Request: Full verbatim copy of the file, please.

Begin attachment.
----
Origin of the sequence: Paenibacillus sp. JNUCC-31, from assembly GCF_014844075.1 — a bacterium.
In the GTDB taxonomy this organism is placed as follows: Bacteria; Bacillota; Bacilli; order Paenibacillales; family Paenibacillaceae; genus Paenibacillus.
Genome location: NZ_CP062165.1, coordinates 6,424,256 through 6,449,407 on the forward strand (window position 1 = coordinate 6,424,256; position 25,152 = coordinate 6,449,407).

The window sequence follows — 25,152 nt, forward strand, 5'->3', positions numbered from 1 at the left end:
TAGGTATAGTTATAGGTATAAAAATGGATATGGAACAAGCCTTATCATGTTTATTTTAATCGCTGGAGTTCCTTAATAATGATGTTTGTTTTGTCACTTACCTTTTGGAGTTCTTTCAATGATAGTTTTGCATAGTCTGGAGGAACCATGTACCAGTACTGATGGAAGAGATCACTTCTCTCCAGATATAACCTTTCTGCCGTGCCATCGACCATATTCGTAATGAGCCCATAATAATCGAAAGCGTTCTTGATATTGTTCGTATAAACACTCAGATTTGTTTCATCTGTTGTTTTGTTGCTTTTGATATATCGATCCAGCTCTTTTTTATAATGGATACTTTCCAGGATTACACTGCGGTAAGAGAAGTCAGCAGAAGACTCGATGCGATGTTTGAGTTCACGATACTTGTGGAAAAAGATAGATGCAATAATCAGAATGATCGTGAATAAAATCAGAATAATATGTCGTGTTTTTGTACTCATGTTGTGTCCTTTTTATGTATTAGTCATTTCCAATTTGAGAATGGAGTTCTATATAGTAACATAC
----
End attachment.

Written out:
Origin of the sequence: Paenibacillus sp. JNUCC-31, from assembly GCF_014844075.1 — a bacterium.
In the GTDB taxonomy this organism is placed as follows: Bacteria; Bacillota; Bacilli; order Paenibacillales; family Paenibacillaceae; genus Paenibacillus.
Genome location: NZ_CP062165.1, coordinates 6,424,256 through 6,449,407 on the forward strand (window position 1 = coordinate 6,424,256; position 25,152 = coordinate 6,449,407).

The window sequence follows — 25,152 nt, forward strand, 5'->3', positions numbered from 1 at the left end:
TAGGTATAGTTATAGGTATAAAAATGGATATGGAACAAGCCTTATCATGTTTATTTTAATCGCTGGAGTTCCTTAATAATGATGTTTGTTTTGTCACTTACCTTTTGGAGTTCTTTCAATGATAGTTTTGCATAGTCTGGAGGAACCATGTACCAGTACTGATGGAAGAGATCACTTCTCTCCAGATATAACCTTTCTGCCGTGCCATCGACCATATTCGTAATGAGCCCATAATAATCGAAAGCGTTCTTGATATTGTTCGTATAAACACTCAGATTTGTTTCATCTGTTGTTTTGTTGCTTTTGATATATCGATCCAGCTCTTTTTTATAATGGATACTTTCCAGGATTACACTGCGGTAAGAGAAGTCAGCAGAAGACTCGATGCGATGTTTGAGTTCACGATACTTGTGGAAAAAGATAGATGCAATAATCAGAATGATCGTGAATAAAATCAGAATAATATGTCGTGTTTTTGTACTCATGTTGTGTCCTTTTTATGTATTAGTCATTTCCAATTTGAGAATGGAGTTCTATATAGTAACATAC